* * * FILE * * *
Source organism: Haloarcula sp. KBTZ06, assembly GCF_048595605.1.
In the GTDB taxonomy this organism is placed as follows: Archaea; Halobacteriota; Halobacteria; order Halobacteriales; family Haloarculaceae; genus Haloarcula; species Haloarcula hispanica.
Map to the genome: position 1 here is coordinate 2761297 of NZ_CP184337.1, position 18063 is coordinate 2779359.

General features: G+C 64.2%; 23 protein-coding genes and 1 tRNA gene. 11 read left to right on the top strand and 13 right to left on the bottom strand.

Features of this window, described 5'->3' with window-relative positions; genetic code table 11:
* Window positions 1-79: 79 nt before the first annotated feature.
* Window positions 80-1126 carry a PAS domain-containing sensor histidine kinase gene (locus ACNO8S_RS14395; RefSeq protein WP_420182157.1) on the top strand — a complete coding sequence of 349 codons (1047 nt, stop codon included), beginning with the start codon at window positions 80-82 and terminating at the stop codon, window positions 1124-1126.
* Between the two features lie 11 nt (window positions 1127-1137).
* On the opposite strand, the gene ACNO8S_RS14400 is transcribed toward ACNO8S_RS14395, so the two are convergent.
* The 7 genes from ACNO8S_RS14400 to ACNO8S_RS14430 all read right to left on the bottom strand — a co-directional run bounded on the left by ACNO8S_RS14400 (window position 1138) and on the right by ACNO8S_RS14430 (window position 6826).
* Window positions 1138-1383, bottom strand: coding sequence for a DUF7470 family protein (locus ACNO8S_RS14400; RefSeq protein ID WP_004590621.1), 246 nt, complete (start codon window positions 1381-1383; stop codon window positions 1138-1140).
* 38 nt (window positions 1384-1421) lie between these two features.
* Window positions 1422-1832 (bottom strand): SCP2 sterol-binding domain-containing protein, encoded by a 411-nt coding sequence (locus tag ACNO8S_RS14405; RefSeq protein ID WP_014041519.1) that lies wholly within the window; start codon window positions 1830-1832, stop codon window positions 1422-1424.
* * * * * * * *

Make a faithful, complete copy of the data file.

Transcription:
Source organism: Haloarcula sp. KBTZ06, assembly GCF_048595605.1.
In the GTDB taxonomy this organism is placed as follows: Archaea; Halobacteriota; Halobacteria; order Halobacteriales; family Haloarculaceae; genus Haloarcula; species Haloarcula hispanica.
Map to the genome: position 1 here is coordinate 2761297 of NZ_CP184337.1, position 18063 is coordinate 2779359.

General features: G+C 64.2%; 23 protein-coding genes and 1 tRNA gene. 11 read left to right on the top strand and 13 right to left on the bottom strand.

Features of this window, described 5'->3' with window-relative positions; genetic code table 11:
* Window positions 1-79: 79 nt before the first annotated feature.
* Window positions 80-1126 carry a PAS domain-containing sensor histidine kinase gene (locus ACNO8S_RS14395; RefSeq protein WP_420182157.1) on the top strand — a complete coding sequence of 349 codons (1047 nt, stop codon included), beginning with the start codon at window positions 80-82 and terminating at the stop codon, window positions 1124-1126.
* Between the two features lie 11 nt (window positions 1127-1137).
* On the opposite strand, the gene ACNO8S_RS14400 is transcribed toward ACNO8S_RS14395, so the two are convergent.
* The 7 genes from ACNO8S_RS14400 to ACNO8S_RS14430 all read right to left on the bottom strand — a co-directional run bounded on the left by ACNO8S_RS14400 (window position 1138) and on the right by ACNO8S_RS14430 (window position 6826).
* Window positions 1138-1383, bottom strand: coding sequence for a DUF7470 family protein (locus ACNO8S_RS14400; RefSeq protein ID WP_004590621.1), 246 nt, complete (start codon window positions 1381-1383; stop codon window positions 1138-1140).
* 38 nt (window positions 1384-1421) lie between these two features.
* Window positions 1422-1832 (bottom strand): SCP2 sterol-binding domain-containing protein, encoded by a 411-nt coding sequence (locus tag ACNO8S_RS14405; RefSeq protein ID WP_014041519.1) that lies wholly within the window; start codon window positions 1830-1832, stop codon window positions 1422-1424.